New Zealand has a lot to learn when it comes to protests.
Maybe it's because we are a young country, maybe it's because of our ties to Mother England, or maybe it's because Hobbits just don't like confrontation, but we are too polite when it comes to expressing our opposition to something.
Or maybe as a nation we suffer from an identity crisis. We may wear pointy ears and hold up banners saying this is Middle-earth, but does the rest of the world really believe us?
When looking back on the turmoil over the filming of the Hobbit movies, the disappointing thing for me is how undramatic it has all been. The Germans would have made more of a fuss. The Americans would have been yelling at each other from across the barricades. The Greeks would have been throwing stones and filling the streets with trucks, even if truck drivers weren't involved in the dispute.
But if New Zealanders really want their protests to be taken seriously, they could learn a thing or two from the French. President Nicolas Sarkozy has all but pushed through pension reforms designed to raise the minimum retirement age from 60 to 62 and the age for a full pension from 65 to 67, but protesters have made sure he knows just how unpopular his plans are, causing chaos at major transport hubs, cutting the flow of fuel to service stations, even overturning and setting fire to the odd car.
In New Zealand the average protester would go down to the car wrecker's, put a down payment on a rusted-out heap of trash and then apply for a fire permit before thinking of doing such a thing.
Now, I'm not promoting wanton acts of vandalism, but it must be said a few wanton acts of vandalism make for great TV. I'm sure even in Middle-earth, as idyllic as it seems on the big screen, that they had ways of sorting out these disputes that involved overturning horse-drawn carts and setting them on fire. Bilbo Baggins may look like a cute little character but I bet he'd be on the frontline of any fight for Hobbits' rights.
But in New Zealand, our top actor-activists, after calling for a union-negotiated agreement, collapsed in a death scene that seemed to be over within minutes. When you consider Sir Peter Jackson needs nine hours to tell a story, you would have hoped industrial action relating to his movies would have dragged on a bit longer than that.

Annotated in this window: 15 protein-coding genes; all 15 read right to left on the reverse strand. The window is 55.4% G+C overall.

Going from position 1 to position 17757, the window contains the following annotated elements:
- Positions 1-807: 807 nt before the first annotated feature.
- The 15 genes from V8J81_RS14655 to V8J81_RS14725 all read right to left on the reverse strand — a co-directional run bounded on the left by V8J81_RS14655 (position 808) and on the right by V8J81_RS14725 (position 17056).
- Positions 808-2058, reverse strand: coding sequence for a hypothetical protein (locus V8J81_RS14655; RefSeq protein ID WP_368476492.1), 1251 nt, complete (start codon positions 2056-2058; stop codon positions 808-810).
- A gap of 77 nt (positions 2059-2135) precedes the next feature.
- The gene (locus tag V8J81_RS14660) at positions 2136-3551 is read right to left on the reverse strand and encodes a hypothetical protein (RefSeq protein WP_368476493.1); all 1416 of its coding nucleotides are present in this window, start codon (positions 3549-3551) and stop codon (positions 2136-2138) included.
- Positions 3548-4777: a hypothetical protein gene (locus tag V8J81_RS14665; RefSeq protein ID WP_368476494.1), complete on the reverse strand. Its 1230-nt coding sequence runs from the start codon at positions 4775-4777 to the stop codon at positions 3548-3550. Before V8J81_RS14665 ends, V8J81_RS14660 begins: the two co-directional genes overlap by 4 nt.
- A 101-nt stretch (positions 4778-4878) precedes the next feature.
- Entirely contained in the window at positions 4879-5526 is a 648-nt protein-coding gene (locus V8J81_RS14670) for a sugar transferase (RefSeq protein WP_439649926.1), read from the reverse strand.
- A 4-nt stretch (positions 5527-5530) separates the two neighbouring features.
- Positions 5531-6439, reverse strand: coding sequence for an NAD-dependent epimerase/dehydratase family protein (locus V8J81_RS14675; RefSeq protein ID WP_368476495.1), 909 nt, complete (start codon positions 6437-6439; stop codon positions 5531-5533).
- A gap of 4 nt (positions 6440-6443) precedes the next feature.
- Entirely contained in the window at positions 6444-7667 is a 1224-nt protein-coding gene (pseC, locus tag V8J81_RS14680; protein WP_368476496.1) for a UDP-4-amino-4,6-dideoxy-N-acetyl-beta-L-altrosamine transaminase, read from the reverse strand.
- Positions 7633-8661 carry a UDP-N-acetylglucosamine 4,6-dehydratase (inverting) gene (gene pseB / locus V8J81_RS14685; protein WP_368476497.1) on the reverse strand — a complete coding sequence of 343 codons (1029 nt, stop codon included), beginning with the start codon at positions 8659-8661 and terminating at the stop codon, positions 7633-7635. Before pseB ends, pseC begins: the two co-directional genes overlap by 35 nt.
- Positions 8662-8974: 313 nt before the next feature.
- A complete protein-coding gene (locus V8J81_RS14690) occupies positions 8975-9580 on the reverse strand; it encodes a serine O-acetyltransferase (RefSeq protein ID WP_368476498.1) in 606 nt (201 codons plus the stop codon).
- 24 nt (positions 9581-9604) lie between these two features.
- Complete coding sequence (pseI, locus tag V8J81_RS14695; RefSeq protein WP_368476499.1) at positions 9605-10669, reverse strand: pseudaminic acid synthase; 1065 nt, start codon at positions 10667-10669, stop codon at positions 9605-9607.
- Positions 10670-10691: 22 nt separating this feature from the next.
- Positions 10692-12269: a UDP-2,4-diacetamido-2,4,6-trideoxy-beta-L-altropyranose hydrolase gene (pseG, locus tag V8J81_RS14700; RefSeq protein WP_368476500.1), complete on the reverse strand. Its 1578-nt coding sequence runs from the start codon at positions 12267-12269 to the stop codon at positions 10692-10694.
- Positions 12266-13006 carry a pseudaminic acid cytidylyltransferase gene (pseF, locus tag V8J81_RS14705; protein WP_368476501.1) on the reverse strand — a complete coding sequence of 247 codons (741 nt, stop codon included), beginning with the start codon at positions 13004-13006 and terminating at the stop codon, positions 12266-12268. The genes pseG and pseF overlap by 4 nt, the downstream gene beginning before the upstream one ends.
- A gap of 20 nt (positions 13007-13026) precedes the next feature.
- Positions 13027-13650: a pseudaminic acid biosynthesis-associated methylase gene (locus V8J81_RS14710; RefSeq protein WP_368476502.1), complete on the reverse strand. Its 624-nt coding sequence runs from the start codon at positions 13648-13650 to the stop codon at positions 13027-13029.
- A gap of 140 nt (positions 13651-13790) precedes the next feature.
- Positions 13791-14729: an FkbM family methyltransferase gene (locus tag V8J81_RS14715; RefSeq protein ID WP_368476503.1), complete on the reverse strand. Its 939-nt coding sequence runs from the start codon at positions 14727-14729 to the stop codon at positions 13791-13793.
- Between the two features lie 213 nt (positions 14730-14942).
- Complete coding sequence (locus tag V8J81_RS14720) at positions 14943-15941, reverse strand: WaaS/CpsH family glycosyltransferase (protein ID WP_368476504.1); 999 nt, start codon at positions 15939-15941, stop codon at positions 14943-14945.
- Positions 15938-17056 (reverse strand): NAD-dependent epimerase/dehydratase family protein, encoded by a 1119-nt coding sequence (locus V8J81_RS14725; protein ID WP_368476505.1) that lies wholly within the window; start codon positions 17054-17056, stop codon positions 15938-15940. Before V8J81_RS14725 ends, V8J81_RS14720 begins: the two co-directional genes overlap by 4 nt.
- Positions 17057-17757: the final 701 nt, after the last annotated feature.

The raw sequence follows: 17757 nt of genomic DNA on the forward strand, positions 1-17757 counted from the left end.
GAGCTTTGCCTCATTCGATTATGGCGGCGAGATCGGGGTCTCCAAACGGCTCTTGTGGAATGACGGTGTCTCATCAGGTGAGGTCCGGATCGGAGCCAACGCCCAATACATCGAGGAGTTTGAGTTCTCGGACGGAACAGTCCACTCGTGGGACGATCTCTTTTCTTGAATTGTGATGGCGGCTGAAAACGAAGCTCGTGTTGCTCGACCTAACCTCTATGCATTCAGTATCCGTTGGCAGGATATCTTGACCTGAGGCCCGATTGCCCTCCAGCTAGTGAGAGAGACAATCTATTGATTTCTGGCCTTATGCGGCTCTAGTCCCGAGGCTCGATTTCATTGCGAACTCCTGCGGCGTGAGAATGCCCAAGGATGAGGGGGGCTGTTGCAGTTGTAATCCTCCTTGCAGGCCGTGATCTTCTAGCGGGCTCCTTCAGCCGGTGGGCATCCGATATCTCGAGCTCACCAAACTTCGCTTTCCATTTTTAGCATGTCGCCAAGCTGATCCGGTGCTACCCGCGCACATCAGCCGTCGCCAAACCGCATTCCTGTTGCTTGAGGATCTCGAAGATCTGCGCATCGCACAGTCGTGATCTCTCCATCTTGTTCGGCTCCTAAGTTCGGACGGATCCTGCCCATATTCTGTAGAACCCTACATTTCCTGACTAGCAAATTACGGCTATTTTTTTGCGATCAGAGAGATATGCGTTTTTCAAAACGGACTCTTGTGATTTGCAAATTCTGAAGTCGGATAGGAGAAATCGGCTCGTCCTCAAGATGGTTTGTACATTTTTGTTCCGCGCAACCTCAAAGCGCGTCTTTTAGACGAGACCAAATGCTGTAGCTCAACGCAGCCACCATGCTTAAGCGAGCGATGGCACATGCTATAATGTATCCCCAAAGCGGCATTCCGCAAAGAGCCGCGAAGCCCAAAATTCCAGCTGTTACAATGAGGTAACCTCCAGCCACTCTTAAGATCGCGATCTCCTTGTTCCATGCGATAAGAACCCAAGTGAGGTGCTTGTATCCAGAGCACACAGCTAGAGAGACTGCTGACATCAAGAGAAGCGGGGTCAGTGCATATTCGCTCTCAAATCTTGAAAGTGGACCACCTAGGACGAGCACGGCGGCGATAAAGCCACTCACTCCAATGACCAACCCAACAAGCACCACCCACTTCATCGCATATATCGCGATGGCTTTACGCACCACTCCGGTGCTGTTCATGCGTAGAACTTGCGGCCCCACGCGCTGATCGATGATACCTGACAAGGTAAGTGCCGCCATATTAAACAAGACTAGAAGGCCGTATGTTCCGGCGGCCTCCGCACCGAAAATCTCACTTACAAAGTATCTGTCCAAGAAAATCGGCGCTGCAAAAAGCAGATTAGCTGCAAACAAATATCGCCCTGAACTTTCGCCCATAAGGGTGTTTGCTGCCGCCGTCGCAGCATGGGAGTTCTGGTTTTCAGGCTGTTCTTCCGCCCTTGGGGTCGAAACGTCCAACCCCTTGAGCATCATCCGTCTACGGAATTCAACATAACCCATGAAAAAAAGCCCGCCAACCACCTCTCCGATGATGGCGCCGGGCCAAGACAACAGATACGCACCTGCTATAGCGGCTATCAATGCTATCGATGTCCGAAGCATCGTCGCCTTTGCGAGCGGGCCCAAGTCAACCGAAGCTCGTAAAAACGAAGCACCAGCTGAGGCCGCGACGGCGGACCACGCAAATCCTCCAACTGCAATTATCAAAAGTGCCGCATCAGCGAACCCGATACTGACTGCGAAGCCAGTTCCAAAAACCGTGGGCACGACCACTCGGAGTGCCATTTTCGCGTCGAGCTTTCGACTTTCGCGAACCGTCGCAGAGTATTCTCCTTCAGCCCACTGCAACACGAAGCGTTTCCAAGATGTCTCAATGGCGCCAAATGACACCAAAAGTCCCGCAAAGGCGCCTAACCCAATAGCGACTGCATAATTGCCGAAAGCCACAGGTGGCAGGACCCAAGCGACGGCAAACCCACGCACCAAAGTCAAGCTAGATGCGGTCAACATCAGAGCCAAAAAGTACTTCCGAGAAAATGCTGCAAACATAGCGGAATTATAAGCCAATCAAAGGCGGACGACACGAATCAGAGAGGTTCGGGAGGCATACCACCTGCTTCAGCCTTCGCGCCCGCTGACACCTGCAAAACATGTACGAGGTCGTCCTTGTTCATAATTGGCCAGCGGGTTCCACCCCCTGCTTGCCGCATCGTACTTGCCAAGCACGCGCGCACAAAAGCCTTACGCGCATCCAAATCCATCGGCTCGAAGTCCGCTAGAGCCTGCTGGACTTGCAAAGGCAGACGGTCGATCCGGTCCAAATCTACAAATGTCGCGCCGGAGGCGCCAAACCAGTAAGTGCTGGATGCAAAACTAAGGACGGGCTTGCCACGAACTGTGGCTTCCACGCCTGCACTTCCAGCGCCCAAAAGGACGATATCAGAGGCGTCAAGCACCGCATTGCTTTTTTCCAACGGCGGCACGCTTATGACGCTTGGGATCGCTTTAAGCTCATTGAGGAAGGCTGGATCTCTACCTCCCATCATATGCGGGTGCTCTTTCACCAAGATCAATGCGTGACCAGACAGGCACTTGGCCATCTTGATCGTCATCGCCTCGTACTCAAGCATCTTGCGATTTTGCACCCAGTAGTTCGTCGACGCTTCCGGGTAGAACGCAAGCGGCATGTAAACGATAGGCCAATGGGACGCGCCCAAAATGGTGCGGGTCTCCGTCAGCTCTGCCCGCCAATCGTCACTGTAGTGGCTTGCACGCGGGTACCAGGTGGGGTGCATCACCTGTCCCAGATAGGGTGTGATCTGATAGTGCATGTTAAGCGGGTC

Then, thousands took to the street to show just how important these movies are to our country. To the guys who held up the banners saying you will work for free, Warner Bros might not be interested but Nike and Apple may end up sending more work our way.
And while supporters of the movie seemed happy to change the name of our country to Middle-earth, Prime Minister John Key was only prepared to change our laws to keep Warner Bros happy. At least I suppose Key won't have to appear on the Dave Letterman Show again to remind the world where New Zealand is.
It's hard to think where else in the world this might have happened. Not France, which has built its society on the motto of brotherhood that has its origins in the French Revolution: Liberté, égalité, créme brulée.
The French are brought up on the tales of strikes and protests. There were the strikes of May 1968 which brought the economy to a virtual standstill, the riots of November 2005, triggered by the deaths of two teenagers in a poor Paris suburb, and then there was the lesser known kindergarten sit-in of 1998, when 3- and 4-year-olds refused to lie down at naptime because they were given apple juice at morning tea and they didn't want apple juice. They wanted orange juice.
The French strikes have definitely been helped by the involvement of slim, stylish female protesters who appeared to have taken time out from Paris Fashion Week. There's nothing quite like seeing a size 0 demonstrator taking on lines of battle-hardened riot police.
The union Actors' Equity had Robyn Malcolm as the face of its campaign, which in the end may not have been such a wise move. In a country where we seem ready to give up our identity so a couple of movies can be made here, it's quite possible some people thought Cheryl West was still in prison and therefore not an ideal person to be arguing for better working conditions.
* Duncan Gillies is the Herald's Foreign Subeditor